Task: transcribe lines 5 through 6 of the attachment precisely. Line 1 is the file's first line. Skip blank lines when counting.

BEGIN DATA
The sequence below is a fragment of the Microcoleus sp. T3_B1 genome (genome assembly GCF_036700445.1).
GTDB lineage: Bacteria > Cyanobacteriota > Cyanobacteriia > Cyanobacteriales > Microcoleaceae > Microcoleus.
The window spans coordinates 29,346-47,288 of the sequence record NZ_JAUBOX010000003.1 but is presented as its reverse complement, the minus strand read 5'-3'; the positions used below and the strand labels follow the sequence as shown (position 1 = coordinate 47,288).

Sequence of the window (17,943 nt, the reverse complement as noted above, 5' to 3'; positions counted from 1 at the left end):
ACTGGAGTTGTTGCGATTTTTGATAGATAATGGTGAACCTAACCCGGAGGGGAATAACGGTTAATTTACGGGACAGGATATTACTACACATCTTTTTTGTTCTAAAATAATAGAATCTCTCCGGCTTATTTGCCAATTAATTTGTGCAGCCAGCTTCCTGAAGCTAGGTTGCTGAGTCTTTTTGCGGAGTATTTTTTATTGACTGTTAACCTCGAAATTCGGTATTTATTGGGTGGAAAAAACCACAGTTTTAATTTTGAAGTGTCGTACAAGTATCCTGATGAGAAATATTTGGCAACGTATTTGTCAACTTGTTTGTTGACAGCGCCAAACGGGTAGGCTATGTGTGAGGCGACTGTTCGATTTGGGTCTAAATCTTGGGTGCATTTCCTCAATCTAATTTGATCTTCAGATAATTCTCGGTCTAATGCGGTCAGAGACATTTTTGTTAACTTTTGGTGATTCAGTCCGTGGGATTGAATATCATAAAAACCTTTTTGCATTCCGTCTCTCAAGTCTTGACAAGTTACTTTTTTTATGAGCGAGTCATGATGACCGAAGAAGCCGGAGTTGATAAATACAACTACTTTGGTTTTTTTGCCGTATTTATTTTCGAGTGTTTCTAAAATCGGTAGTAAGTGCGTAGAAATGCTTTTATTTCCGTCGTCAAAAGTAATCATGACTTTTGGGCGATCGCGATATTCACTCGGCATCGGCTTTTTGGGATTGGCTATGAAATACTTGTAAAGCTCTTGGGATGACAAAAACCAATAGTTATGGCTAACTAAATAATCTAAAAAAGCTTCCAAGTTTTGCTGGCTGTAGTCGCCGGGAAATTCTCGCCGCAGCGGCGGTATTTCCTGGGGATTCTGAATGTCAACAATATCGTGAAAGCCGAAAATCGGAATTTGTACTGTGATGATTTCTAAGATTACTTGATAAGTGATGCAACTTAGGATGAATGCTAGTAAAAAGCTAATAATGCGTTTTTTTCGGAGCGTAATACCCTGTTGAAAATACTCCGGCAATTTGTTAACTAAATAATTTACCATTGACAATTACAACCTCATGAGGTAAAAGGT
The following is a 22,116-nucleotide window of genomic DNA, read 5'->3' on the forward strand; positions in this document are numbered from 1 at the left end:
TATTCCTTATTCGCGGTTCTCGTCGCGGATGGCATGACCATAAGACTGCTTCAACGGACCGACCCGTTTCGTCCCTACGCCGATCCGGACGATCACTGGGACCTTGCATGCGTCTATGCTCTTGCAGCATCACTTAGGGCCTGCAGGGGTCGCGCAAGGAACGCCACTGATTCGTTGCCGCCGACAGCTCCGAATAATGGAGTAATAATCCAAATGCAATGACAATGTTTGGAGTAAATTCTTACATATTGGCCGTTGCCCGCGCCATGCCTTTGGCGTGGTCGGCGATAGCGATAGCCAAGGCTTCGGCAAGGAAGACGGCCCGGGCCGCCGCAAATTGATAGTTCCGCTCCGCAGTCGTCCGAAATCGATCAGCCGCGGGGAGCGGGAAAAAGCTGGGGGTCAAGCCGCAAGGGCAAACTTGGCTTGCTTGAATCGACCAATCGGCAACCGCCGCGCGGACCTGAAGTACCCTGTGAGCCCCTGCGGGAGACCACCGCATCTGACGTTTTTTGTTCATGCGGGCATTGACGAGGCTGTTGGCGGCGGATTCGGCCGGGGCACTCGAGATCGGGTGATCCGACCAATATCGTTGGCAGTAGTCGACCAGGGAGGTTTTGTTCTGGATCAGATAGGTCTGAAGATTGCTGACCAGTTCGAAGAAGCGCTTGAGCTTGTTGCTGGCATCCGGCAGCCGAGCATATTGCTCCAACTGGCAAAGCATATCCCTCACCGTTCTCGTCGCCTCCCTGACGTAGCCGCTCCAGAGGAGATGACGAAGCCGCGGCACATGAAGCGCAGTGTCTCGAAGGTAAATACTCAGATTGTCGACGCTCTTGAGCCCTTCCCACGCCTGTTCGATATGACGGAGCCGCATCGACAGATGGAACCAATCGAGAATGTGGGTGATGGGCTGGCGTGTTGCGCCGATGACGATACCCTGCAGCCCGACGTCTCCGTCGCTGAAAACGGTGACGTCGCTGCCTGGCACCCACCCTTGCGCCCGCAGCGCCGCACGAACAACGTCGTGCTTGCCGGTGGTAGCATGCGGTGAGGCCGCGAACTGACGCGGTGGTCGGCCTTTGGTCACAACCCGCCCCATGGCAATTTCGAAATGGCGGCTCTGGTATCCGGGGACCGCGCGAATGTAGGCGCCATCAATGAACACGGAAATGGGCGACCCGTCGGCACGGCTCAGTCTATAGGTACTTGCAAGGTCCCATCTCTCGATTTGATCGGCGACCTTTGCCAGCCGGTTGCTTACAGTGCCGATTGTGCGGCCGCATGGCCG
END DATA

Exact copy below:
ACTGGAGTTGTTGCGATTTTTGATAGATAATGGTGAACCTAACCCGGAGGGGAATAACGGTTAATTTACGGGACAGGATATTACTACACATCTTTTTTGTTCTAAAATAATAGAATCTCTCCGGCTTATTTGCCAATTAATTTGTGCAGCCAGCTTCCTGAAGCTAGGTTGCTGAGTCTTTTTGCGGAGTATTTTTTATTGACTGTTAACCTCGAAATTCGGTATTTATTGGGTGGAAAAAACCACAGTTTTAATTTTGAAGTGTCGTACAAGTATCCTGATGAGAAATATTTGGCAACGTATTTGTCAACTTGTTTGTTGACAGCGCCAAACGGGTAGGCTATGTGTGAGGCGACTGTTCGATTTGGGTCTAAATCTTGGGTGCATTTCCTCAATCTAATTTGATCTTCAGATAATTCTCGGTCTAATGCGGTCAGAGACATTTTTGTTAACTTTTGGTGATTCAGTCCGTGGGATTGAATATCATAAAAACCTTTTTGCATTCCGTCTCTCAAGTCTTGACAAGTTACTTTTTTTATGAGCGAGTCATGATGACCGAAGAAGCCGGAGTTGATAAATACAACTACTTTGGTTTTTTTGCCGTATTTATTTTCGAGTGTTTCTAAAATCGGTAGTAAGTGCGTAGAAATGCTTTTATTTCCGTCGTCAAAAGTAATCATGACTTTTGGGCGATCGCGATATTCACTCGGCATCGGCTTTTTGGGATTGGCTATGAAATACTTGTAAAGCTCTTGGGATGACAAAAACCAATAGTTATGGCTAACTAAATAATCTAAAAAAGCTTCCAAGTTTTGCTGGCTGTAGTCGCCGGGAAATTCTCGCCGCAGCGGCGGTATTTCCTGGGGATTCTGAATGTCAACAATATCGTGAAAGCCGAAAATCGGAATTTGTACTGTGATGATTTCTAAGATTACTTGATAAGTGATGCAACTTAGGATGAATGCTAGTAAAAAGCTAATAATGCGTTTTTTTCGGAGCGTAATACCCTGTTGAAAATACTCCGGCAATTTGTTAACTAAATAATTTACCATTGACAATTACAACCTCATGAGGTAAAAGGT
The following is a 22,116-nucleotide window of genomic DNA, read 5'->3' on the forward strand; positions in this document are numbered from 1 at the left end: